In the food industry, free samples are everywhere. Whether it’s cold cuts at the deli or pieces of baked goods at a bakery, people don’t say no.
In a study from 2010 that looked at 70 million households across the United States, 81% said they would try a product offered as a free sample. Everyone loves free.
However the question is, does offering free samples to customers actually increase my sales?
Offering free product, doesn’t seem like the best business strategy, however if done tactfully, it can benefit your sales.
“The average conversion rate for sampling efforts is 25-30%, meaning that a least a quarter of people who sampled a product, end up buying it” - Perry Abbenante, vice president of marketing at Snack Factory.
The law of reciprocity
You know that feeling you have when taking a free sample? The feeling that you owe that person something? That is the law of reciprocity.
According to behavioural economist and psychologist, Dan Ariely from Duke University, the relationship between buyer and seller is a market norm and is based on costs and benefits, such as expenses and profits. Reciprocity is an expectation of the market norm - if something if being sold, something will be bought. Free samples break the cycle. Something is being given, but nothing is being purchased. The disruption of this interaction, leaves the consumer with the need to return the favor - in this case, purchasing from you.
I do something for you, you do something for me.
This psychology can be implemented for every type of food product. Whether that’s a sample of a type of produce, snack food or meat product - it all falls under the same principle. Offering free samples works!
Did you know?
- 71% increase in beer sales
- 300% increase in wine sales
- 500% increase in frozen pizza sales with all purchases post sample
- And packaged cheese doubling in sales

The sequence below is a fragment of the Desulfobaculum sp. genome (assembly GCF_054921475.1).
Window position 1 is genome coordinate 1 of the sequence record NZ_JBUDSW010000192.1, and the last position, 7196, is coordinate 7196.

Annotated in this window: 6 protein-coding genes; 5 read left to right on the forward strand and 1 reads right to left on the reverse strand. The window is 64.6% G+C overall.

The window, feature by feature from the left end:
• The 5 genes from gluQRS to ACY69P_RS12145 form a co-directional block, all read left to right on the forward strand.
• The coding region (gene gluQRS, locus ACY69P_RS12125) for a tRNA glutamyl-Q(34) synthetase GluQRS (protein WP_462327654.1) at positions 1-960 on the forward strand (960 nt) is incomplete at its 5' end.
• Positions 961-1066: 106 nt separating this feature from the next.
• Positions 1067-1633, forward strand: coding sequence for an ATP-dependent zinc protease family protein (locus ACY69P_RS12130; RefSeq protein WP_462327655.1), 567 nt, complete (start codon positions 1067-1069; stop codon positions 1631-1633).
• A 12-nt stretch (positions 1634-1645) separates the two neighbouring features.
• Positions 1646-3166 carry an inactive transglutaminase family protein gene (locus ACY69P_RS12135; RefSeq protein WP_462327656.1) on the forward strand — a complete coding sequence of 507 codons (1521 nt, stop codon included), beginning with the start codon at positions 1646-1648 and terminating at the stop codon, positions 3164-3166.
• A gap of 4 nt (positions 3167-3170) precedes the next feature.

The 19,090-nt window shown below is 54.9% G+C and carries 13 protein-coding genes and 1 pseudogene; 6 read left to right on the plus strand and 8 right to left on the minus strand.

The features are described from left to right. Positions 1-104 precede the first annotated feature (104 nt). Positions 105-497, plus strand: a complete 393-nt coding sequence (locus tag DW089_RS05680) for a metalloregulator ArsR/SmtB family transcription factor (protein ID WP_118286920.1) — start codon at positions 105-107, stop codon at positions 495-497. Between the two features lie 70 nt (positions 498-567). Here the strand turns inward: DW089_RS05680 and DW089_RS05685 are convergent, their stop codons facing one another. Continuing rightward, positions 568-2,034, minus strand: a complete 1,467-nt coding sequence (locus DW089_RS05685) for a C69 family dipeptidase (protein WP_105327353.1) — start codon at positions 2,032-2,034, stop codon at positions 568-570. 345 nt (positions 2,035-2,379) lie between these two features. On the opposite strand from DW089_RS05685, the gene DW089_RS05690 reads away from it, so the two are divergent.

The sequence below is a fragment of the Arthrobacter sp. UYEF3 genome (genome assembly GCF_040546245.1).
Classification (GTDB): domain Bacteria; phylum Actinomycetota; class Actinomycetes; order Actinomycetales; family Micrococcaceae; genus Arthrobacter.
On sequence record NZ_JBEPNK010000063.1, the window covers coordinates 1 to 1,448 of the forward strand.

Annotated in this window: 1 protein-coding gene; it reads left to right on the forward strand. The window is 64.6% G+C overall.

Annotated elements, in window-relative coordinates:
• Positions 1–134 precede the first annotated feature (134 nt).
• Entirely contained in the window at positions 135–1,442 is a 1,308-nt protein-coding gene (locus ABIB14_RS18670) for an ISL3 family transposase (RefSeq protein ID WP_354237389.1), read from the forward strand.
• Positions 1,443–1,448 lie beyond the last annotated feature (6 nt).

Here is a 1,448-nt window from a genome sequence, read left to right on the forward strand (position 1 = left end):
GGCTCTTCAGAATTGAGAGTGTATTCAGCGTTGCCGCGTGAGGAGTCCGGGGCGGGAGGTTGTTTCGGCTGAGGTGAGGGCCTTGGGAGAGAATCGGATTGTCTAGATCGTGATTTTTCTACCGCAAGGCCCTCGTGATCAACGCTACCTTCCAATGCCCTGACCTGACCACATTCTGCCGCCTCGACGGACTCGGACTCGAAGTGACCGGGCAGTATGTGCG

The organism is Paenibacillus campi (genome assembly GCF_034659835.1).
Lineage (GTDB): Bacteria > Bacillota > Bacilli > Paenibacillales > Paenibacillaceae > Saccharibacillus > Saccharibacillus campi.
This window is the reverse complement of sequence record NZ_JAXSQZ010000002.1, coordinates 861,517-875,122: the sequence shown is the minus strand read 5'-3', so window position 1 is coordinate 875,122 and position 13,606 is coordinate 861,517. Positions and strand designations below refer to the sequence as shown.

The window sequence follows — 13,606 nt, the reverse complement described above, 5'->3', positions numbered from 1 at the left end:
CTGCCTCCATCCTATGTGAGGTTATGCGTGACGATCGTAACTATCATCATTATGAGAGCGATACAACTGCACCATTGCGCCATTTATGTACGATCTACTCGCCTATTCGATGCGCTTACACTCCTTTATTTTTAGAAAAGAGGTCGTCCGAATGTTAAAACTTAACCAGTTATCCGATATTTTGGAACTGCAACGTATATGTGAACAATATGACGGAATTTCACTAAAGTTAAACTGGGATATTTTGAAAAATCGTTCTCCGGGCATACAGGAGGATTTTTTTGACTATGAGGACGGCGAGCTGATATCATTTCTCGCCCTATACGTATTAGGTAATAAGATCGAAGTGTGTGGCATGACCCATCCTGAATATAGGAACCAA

Obviously, Costco is different than an local food business, however the results are the same. Free samples can be a powerful tool, however it must be feasible for your business. Sending full products and covering shipping costs is not always an option, so here are some tips!
Ideas for free samples that won’t break the bank
Add free samples with purchase
Shipping is already paid for and you are making a profit off of the order. Adding a sample of a new or favourite product to an order shows great customer service and lets a customer try something new.
Set out free samples at pickup locations
When customers are picking up their orders at select pick up locations, go old school. Dependent on your product, lay out samples and let customers try a favourite or something new. No shipping or packaging costs for samples. Hopefully it will encourage a customer to buy something new next order.
Offer free shipping
Instead of sending a free sample, offer customers discounts on large orders or first orders such as free shipping to encourage purchase without costing you. Creating trusting relationships between customer and producer increases likelihood of repurchase.
Free samples to larger customers
When looking to sell to larger customers like restaurants, consider offering free samples. Often chefs want to try a product before committing to adding to the menu - however show up with your sample. Sit down, talk about your product and have a discussion with the chef. This will increase the likelihood that they will remember you and your product. For more tips on selling to chefs, check out this post.